One of the reasons that I didn’t start scribing earlier was because I had so many ideas of things I wanted to try, I didn’t want to fall in love with scribal. I’m really terrible at reining myself in and focusing on just a few new things (this is why I’m slow to get good at anything.) But, the call of shenanigans was strong so I tried it, fell in love, and began my journey down that path.

While working on the “troll scroll” I heard that there was a scroll blank competition happening at Birka and I was intrigued. I found an inspiring manuscript and gave it a shot. This is the scroll that taught me that you have to wait for your colors to dry before doing white work on top. It is so discouraging to watch your pretty white line turn pink.. and then try to fix it by adding more white and it not only staying pink but also looking clumpy… I also had pretty thick and wobbly black lines so I learned about getting that a bit more consistant, (use the very tip of the brush). The scroll was inspired by the Breviaire de Marie de Savoie, an early 15th century Milanese breviary. I really like this manuscript and would like to return to it someday. It is absolutely gorgeous and I love the animals.

The picture I took of it is meh because I was working on it in the hotel room at the event. I need to seriously work on getting all my scrolls done in time and scanned. It’s hard. Anyway, without further ado:


Media: Gauache and old powder/paint on bristol paper

Thank you for reading! I would love to hear your thoughts or your own learning experiences.

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Troll Scroll

Hey all!

Welcome to my first real post! I’m going to show some of my older projects first because I don’t have too much and it isn’t that overwhelming of a project.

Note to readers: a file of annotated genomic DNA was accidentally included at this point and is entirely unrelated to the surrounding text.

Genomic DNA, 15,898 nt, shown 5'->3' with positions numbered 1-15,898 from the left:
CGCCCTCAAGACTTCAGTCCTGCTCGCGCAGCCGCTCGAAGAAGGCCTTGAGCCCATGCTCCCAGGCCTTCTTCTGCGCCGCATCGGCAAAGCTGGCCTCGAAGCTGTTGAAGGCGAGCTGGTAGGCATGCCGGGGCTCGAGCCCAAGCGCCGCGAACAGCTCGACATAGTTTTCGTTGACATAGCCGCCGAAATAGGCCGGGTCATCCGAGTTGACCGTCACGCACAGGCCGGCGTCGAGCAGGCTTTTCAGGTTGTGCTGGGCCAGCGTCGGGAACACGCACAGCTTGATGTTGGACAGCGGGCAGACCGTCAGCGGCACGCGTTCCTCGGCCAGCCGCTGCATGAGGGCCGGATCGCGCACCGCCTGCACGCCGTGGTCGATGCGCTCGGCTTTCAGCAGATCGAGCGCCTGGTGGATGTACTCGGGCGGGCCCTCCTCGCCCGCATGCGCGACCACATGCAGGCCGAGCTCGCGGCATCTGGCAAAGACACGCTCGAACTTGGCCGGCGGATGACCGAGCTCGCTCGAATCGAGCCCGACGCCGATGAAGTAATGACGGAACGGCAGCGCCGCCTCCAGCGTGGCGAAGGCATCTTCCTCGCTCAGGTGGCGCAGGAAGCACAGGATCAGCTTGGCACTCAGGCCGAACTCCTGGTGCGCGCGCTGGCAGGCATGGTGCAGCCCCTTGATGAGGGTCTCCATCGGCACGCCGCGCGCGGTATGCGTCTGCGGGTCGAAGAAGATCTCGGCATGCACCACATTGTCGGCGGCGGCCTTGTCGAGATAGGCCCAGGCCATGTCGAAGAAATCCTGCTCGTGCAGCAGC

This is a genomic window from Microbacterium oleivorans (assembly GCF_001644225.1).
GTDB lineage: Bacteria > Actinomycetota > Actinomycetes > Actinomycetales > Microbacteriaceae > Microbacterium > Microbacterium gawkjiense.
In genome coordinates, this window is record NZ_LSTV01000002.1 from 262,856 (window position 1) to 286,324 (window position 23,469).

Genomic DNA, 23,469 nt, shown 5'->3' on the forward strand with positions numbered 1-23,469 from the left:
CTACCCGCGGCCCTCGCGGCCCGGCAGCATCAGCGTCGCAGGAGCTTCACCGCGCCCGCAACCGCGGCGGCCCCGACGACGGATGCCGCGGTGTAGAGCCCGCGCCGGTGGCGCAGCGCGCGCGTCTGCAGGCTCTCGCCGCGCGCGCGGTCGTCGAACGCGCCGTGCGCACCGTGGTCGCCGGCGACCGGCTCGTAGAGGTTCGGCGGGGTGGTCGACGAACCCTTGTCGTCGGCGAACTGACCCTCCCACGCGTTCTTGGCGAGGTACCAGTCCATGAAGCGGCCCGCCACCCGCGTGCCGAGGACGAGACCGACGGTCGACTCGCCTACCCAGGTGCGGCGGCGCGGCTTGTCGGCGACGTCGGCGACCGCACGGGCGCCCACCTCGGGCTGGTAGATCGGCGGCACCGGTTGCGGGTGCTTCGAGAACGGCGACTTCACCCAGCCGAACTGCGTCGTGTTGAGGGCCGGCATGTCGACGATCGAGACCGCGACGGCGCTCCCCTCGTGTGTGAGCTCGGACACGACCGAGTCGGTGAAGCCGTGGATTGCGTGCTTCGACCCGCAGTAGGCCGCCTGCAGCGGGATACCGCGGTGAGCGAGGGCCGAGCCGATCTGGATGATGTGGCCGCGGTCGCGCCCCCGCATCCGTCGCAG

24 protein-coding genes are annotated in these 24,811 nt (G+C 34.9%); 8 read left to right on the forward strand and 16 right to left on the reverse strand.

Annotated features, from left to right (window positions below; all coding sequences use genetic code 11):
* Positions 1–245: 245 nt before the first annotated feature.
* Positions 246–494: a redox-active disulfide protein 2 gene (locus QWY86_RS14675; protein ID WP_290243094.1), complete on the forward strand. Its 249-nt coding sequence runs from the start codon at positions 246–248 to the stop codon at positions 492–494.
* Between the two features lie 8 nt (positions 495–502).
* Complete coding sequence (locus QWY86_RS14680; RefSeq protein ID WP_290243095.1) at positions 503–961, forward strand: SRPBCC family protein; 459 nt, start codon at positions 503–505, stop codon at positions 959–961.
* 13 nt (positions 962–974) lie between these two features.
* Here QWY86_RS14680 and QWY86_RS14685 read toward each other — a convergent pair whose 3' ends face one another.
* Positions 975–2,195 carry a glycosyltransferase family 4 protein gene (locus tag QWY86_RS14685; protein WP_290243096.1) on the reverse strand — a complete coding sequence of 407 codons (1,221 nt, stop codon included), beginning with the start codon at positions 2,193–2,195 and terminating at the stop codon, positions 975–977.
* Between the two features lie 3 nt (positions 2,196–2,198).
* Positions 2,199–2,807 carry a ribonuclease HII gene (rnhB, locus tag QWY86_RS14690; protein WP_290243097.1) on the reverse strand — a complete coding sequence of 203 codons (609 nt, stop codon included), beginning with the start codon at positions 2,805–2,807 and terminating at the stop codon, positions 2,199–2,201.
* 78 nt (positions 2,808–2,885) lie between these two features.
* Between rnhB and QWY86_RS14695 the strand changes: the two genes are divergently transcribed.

The first scroll I ever did was inspired by a handsome lord who I was beginning to grow fond of. He was one of the many people I had met that year, and also one of the many I knew fighting in crown. I told him that I wasn’t sure who I was going to cheer for and he seemed offended that I would consider anybody else but him soooo I asked him to convince me he was worth it.

Well, he wrote to me the most magical argument which was quite inspiring and he ended it with “and… this never goes on a scroll.”

Obviously, this inspired me to learn how to put it onto a scroll so I could troll him. So, this is what I did and also how I begun my journey into the scribal arts.

book of kells

I  based the page off of the Book of Kells and I  learned a lot. I made the mistake of making the page a little too small (I guess this was a BIG book!) and the bottom of the page looks a little funny because it is not as detailed as the rest. I wanted to use real gold and felt bad using gold gauche but I was informed that was okay because shell gold would have been appropriate for this piece.

I got to explore knotwork. Some of the knotwork is copied exactly from the page, some of it I created myself, and some of the copied work was improvised because accidents happen. 😛

I’m leaving out the calligraphy for the privacy of my lord but trust me, the words are glorious!

Overall, I would say I am happy with my first scroll. I had a lot of fun creating it and giving it away.

I would love to hear your comments below! Thanks for reading!